The threats to public utilities are multi-faceted.


Many public utility providers such as Singapore’s PUB, the national water agency, use operational technology (OT) networks to improve the resilience of its infrastructure and ensure uninterrupted water supply.


Contrary to previous notions that such OT networks, like water pressure monitors, are standalone devices, most modern OT networks are seamlessly integrated with the IT network. This improves efficiency but also opens target vectors when IT networks themselves get compromised.


According to a report by Waterfall Security Solutions, at least 68 cyberattacks last year caused physical consequences to OT networks at more than 500 sites worldwide — in some cases causing US$10 million (S$13.5 million) to US$100 million in damages.


Waterfall says that in the past decade and a half, only around a quarter of cyber-attacks on OT systems were caused by attacks that targeted OT networks.


A major faction of the attacks that shut down OT systems targeted compromised machines in the IT network and these attacks cascaded into the OT networks, many of which had to be shut down, thus resulting in disruption of various vital services.

Singapore well-prepared


While all this may sound a bit alarming, it should be noted that CSA is quite aware of these dangers.


In 2021, CSA established the Operational Technology Cybersecurity Panel (OTCEP) that allows Singapore's OT cybersecurity practitioners, operators, researchers, and policymakers from the Government, CII sectors, academia and other OT industries to have direct access to internationally renowned experts.


Apart from this, CSA has launched several other initiatives to protect OT networks.


In case of an incident, the Bill will allow CSA to proactively secure STCCs, which would be at a high risk of cyberattacks because of certain extraordinary events or situations.


Apart from CIIs, the Bill will allow CSA to designate and regulate other important entities, such as Entities of Special Cybersecurity Interest (ESCI) and Foundational Digital Infrastructure (FDI) if they hold sensitive information or perform a function of national interest, such that their disruption could cause potential adverse effects for Singapore.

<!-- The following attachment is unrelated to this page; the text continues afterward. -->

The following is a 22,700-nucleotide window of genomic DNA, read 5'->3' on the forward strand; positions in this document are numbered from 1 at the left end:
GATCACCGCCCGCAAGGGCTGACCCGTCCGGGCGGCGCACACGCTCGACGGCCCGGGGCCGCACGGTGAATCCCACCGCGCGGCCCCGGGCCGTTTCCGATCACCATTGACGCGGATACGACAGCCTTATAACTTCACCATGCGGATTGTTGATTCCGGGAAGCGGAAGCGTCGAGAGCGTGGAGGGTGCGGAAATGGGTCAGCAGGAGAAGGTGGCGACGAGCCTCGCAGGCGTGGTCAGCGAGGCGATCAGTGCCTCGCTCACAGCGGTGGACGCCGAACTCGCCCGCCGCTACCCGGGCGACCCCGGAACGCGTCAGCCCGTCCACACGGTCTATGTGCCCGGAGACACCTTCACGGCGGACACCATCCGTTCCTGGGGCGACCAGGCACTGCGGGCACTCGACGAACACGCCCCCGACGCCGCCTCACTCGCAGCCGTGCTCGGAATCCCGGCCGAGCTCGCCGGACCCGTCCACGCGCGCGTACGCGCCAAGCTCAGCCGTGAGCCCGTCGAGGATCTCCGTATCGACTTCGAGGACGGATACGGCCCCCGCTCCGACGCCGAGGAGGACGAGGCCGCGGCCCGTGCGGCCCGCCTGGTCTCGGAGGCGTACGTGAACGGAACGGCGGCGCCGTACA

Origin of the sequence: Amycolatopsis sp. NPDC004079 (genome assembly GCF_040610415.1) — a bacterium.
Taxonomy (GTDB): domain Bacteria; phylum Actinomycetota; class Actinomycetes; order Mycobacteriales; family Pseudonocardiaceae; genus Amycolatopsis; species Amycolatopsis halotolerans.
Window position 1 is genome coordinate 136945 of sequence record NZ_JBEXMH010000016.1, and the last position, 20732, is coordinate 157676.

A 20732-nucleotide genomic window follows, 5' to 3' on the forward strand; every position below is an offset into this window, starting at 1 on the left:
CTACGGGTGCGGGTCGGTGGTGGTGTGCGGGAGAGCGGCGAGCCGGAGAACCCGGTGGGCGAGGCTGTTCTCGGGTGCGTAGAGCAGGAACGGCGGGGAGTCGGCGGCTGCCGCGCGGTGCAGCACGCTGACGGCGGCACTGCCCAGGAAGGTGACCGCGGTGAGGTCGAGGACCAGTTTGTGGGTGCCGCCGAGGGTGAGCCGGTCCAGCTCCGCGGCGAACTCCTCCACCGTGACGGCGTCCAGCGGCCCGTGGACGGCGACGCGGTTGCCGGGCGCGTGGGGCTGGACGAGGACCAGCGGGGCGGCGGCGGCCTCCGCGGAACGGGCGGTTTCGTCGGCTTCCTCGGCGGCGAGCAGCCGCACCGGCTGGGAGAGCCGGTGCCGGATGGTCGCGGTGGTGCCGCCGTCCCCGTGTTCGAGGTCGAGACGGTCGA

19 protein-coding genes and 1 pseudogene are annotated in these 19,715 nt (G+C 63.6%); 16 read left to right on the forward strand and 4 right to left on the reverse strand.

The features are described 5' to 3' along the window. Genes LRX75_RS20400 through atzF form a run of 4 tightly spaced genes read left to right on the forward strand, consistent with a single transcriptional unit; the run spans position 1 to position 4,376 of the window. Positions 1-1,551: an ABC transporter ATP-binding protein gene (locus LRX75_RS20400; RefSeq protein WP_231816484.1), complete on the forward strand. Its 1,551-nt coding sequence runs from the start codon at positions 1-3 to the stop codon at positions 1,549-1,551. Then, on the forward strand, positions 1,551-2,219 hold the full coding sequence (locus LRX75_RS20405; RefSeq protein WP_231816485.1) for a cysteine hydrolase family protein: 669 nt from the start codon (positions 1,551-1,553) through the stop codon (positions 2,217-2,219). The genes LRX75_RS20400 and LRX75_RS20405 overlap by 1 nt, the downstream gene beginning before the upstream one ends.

Examples of such entities could include autonomous universities. Since they are not CII, the level of obligation imposed on the ESCI will not be the same as those for CIIs.

Not an over-kill


One could argue that this puts many CIIs in a bit of a bind.


On one hand, they need to embrace new technologies like cloud computing as a part of their supply chain to ensure that they remain economically viable. On the other hand, incidents in their supply chain can result in a blowback for their core business of providing Singapore with CII services.


CSA has noted that the proposed expansion of incident reporting requirements is intended to address evolving tactics of advanced persistent threat (APT) actors and cybercriminals that involve exploiting supply chains and other peripheral systems to attack CII and disrupt the delivery of essential services.


Though CSA leaves this unsaid, APTs are often linked with nation-state actors and leverage malicious cyber activity for espionage, data theft and system disruption, according to America’s Cybersecurity and Infrastructure Security Agency (CISA).


CSA has pledged to work with CII owners to manage the compliance burden and develop a “pragmatic” approach to the submission of incident reports including those involving the supply chain.


The agency also notes that the decision to use an outsourced CII from a third-party computing vendor is a business decision that a CII owner may undertake depending on its assessment of the costs and benefits involved. 


However, the CSA adds that as the national cybersecurity authority, the agency holds the view that all CIIs, regardless of whether they are outsourced or owned by CII owners should be subjected to similar levels of cybersecurity requirements.


As David Koh the CEO of CSA told GovInsider back in April 2018, “cybersecurity is a team sport… private sector organisations need to do their part and take proactive steps to protect their systems”.


Six years down the line, his point on the need for the private sector and individuals to complement the government’s efforts remains more relevant than ever. The cybersecurity ring fence that CSA has erected around Singapore is only as strong as its weakest link.


Amit Roy Choudhury, a media consultant and senior editor, writes about technology for GovInsider.